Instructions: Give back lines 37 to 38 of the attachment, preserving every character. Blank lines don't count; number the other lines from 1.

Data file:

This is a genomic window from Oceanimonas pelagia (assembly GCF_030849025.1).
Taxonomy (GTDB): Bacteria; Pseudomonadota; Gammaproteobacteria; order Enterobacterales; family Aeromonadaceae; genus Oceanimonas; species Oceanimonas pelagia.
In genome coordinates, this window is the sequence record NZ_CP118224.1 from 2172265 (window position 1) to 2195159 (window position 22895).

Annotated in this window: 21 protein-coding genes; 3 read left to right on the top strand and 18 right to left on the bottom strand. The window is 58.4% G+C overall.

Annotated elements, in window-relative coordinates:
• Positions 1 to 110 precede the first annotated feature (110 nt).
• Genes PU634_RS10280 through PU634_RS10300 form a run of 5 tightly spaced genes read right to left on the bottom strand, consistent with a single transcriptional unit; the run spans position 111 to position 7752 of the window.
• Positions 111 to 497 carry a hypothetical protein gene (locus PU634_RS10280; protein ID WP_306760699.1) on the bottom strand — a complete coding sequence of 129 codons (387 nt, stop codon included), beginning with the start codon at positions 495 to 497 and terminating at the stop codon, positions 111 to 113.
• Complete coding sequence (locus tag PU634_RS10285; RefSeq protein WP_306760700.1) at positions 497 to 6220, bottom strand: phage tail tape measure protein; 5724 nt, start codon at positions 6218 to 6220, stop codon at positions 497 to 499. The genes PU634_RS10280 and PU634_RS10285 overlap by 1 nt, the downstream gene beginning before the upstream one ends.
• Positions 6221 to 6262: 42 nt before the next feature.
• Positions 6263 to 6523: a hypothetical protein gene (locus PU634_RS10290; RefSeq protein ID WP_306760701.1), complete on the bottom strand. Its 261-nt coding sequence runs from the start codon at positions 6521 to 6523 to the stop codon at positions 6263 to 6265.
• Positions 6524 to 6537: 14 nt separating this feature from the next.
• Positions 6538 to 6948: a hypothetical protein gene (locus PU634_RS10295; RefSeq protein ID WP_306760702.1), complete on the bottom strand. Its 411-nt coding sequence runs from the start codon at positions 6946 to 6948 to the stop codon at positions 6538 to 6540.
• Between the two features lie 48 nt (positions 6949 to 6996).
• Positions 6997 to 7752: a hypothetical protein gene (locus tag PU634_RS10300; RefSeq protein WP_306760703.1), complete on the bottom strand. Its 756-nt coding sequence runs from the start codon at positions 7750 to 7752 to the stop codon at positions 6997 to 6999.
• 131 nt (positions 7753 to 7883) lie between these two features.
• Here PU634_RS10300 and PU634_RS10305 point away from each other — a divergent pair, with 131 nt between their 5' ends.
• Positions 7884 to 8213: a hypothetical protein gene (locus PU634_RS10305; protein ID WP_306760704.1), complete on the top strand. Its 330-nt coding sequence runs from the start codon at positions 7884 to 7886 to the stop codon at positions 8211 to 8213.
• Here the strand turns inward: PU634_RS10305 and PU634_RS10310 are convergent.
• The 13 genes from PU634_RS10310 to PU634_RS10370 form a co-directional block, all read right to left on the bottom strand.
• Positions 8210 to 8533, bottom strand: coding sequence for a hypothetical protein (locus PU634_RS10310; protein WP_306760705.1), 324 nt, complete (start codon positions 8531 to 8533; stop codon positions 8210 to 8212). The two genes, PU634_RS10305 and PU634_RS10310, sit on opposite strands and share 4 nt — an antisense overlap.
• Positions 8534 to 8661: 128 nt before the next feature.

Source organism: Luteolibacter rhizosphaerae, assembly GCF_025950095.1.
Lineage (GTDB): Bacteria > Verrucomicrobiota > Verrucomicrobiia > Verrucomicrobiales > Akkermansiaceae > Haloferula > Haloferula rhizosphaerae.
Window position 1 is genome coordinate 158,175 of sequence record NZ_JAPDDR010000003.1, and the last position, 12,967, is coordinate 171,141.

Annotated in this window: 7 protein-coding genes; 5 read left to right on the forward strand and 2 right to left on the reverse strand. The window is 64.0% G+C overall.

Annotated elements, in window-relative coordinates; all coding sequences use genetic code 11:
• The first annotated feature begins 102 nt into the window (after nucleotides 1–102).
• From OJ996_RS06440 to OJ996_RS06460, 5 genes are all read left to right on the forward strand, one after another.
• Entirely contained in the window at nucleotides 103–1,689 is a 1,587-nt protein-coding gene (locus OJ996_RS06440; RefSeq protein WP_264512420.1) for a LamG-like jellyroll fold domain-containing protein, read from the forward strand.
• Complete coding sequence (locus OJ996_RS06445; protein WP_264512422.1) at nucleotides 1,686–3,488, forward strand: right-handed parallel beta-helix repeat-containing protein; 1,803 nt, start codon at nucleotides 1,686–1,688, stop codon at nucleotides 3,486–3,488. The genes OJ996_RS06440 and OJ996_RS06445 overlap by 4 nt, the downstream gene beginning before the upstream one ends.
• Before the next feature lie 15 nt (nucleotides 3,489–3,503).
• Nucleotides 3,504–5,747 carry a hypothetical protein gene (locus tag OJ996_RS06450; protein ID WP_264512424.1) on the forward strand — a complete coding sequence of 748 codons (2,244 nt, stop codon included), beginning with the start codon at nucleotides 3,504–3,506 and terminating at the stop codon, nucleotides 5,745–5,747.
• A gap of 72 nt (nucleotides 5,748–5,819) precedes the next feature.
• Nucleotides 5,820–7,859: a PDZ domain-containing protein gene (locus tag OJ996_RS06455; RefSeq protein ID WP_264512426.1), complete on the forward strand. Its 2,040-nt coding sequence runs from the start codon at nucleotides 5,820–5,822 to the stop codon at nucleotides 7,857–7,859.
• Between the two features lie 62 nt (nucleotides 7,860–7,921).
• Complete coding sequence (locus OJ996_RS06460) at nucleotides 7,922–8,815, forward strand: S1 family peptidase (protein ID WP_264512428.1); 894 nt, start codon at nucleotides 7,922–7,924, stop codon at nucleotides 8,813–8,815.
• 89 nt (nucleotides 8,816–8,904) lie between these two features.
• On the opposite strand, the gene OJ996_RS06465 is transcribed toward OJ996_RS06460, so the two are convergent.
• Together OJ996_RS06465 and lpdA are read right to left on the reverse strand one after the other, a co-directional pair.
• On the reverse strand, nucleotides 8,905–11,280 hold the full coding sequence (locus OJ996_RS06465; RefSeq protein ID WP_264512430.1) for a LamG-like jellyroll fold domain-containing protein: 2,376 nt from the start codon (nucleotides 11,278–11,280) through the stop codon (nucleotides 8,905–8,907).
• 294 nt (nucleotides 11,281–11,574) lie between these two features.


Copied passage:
• Complete coding sequence (locus OJ996_RS06460) at nucleotides 7,922–8,815, forward strand: S1 family peptidase (protein ID WP_264512428.1); 894 nt, start codon at nucleotides 7,922–7,924, stop codon at nucleotides 8,813–8,815.
• 89 nt (nucleotides 8,816–8,904) lie between these two features.